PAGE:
California DWR-Phillips Station-Water Conservation-snowpack survey-droughtNearby mountain peaks with only small patches of snow near the Phillips Station meadow on April 1, 2022, shortly before the California DWR's last snow survey of the 2021-22 season in the Sierra Nevada. Photo: Ken James/California Department of Water Resources

California Drought Demands Statewide Water Conservation Effort

California is in the third year of drought and water agencies and officials statewide are urging residents and businesses to increase their water conservation.

April 1 is typically when the snowpack is at its highest, however the statewide snowpack likely peaked in early-March this year and the Northern Sierra snowpack peaked in mid-January, according to the California Department of Water Resources.

“The conditions we are seeing today speak to how severe our drought remains,” said DWR Director Karla Nemeth on April 1. “DWR has been planning for the reality of a third dry year since the start of the water year on October 1. While DWR has made significant investments in forecasting technology and other tools to ensure we make the most out of the snowmelt we do receive, water conservation will remain our best tool in the face of this ongoing drought and the statewide impacts of a warming climate. All Californians must focus on conserving water now.”

Water conservation critical

While the state continues to take necessary actions to help extend the state’s existing water supply, state agencies are asking all Californians to do their part now to conserve as much water as possible to make it last. Governor Gavin Newsom has also called on all Californians to voluntarily reduce their water use by 15% with simple measures to protect water reserves.

WaterSmart moves to make now

Typical gardening activities such as landscaping, irrigation, and use of fertilizers and pesticides, can lead to stormwater pollution if not done properly. Pollutants such as garden chemicals, soil and sediment, and yard waste can be carried to storm drains by rain and irrigation runoff and end up in our local waterways and ocean without being treated.

Here are some earth-friendly guidelines for WaterSmart gardening and a pollution-free environment.

Plan and Plant Wisely

When planning your landscape, design your landscape to capture water and minimize run-off. Install rain gardens or dry creek beds; use permeable surfaces to allow water to soak into the soil; and direct water from downspouts to landscaped areas. Get planting ideas by checking the California Native Plant Society of San Diego website. When planting, use drought-tolerant or native plants to reduce the amount of water, fertilizers, and pesticides needed and group plants with similar water, sun, and soil needs. Check out the San Diego Water Authority’s Nifty 50 Plants for WaterSmart Landscapes for plants best suited for our climate as well as helpful water-savings tips.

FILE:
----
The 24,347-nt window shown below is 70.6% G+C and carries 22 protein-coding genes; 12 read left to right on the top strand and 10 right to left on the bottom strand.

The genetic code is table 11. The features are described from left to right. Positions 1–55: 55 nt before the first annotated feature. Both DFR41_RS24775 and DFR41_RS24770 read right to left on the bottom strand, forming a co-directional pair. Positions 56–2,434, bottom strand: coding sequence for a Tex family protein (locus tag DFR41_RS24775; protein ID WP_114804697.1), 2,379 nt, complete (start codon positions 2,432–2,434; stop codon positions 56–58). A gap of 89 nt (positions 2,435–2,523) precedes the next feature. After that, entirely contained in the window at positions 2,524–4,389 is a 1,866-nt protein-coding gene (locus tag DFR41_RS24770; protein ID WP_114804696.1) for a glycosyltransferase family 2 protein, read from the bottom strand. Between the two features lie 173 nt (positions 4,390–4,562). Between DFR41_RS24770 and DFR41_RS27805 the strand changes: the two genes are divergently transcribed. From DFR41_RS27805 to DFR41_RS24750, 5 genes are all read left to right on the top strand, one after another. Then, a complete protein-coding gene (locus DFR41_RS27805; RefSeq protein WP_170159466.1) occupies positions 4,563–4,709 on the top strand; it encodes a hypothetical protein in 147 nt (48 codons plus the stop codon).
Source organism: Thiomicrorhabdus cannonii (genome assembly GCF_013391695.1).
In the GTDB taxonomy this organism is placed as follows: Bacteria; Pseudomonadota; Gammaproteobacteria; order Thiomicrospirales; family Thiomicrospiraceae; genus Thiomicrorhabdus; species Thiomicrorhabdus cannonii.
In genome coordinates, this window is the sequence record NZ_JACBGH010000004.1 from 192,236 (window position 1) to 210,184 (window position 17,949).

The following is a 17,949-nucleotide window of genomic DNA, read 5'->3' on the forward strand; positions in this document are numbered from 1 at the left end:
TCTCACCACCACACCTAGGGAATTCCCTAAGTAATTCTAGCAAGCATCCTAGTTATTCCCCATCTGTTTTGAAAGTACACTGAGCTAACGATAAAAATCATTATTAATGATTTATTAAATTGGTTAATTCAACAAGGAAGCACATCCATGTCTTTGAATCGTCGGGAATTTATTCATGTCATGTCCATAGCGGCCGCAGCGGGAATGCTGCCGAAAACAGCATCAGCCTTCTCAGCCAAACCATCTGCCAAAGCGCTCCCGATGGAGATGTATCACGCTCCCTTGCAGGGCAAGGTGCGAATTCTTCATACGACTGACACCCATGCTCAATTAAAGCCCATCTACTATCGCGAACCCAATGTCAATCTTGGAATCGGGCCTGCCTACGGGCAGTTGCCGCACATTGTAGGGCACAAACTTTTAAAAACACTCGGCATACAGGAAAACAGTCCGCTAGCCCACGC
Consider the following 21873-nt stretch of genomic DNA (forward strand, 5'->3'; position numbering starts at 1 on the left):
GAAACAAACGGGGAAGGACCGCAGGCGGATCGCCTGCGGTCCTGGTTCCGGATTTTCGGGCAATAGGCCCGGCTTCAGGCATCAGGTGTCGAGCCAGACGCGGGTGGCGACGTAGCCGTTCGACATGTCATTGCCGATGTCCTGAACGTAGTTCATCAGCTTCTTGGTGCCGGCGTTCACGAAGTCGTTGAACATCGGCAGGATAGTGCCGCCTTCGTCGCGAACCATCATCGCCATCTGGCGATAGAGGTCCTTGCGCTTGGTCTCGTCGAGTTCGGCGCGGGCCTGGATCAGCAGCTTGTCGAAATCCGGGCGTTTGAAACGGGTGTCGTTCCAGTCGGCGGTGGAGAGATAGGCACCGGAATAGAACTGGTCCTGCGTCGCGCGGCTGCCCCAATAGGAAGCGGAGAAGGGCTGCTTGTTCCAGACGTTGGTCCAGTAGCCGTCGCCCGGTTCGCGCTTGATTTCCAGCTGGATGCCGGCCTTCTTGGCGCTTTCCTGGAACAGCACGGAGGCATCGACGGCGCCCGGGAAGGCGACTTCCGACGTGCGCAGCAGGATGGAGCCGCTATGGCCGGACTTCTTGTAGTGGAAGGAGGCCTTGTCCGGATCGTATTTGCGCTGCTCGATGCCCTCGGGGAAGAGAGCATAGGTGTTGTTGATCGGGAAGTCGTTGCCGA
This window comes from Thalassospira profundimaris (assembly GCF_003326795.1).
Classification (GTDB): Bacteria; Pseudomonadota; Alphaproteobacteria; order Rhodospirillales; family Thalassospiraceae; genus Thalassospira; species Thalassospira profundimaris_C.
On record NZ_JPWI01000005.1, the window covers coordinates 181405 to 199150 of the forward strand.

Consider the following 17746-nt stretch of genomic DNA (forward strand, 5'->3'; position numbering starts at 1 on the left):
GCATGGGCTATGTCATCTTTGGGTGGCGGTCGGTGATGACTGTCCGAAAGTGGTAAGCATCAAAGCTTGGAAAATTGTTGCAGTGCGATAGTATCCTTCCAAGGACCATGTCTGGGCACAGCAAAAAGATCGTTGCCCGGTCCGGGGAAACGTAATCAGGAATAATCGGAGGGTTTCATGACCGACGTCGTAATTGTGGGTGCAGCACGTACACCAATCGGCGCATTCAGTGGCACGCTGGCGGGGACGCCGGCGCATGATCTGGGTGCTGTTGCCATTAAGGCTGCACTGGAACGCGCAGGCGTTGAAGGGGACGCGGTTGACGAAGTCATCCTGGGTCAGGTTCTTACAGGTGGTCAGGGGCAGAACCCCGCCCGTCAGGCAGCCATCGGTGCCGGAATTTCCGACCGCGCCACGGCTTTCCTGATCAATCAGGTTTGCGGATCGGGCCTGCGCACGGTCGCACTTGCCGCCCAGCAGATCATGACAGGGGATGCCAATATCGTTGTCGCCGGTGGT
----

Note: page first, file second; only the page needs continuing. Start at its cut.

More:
Mulch/Compost Liberally

Use mulch to reduce the need for fertilizers, hold water in the soil, and prevent erosion of exposed soil patches. Sediment is a common pollutant in our waterways and comes from eroded soils. Opt for healthy compost to add nutrients to your soil and further lock in moisture and reduce waste.

Water Smartly

Avoid water waste by repairing leaking or broken sprinklers, adjusting misdirected sprinklers so water does not spray on driveways or sidewalks, and using irrigation methods such as drip irrigation and soaker hoses. Water in short cycles to allow water to infiltrate into the ground, and in the early morning or late evening when it’s cooler outside to reduce water loss due to evaporation.

Learn how much water your lawn and garden actually needs by observing an entire watering cycle (watering guide) or sign up for a free WaterSmart Checkup to receive water-saving recommendations. Rebates may be available to help you prevent over irrigation.

Apply Fertilizers/Pesticides Sparingly

Be sure to read labels and follow directions to avoid improper use and application of fertilizers and pesticides which can lead to stormwater pollution and contribute to toxic harmful algal blooms in both fresh and coastal waters. Only apply chemicals when it is not windy and more than 48-hours from a rainstorm. When possible, use organic or slow-release fertilizers to minimize leaching.

Clean Up Thoroughly

Sweep up spills from fertilizers and pesticides immediately. Blow, rake, or sweep up leaves and debris into a pile for proper disposal into a green waste container with a lid. To make clean up easier and prevent stormwater pollution, protect stockpiles and materials from wind and rain by storing them under tarps or secured plastic sheeting.

Learn more about WaterSmart and sustainable landscaping practices by reviewing the WaterSmart Landscaping Watering Guide in San Diego County and San Diego Sustainable Landscaping Guidelines. Explore even more by participating in the numerous Earth Day/Pollution Prevention events offered throughout San Diego County during the month of April.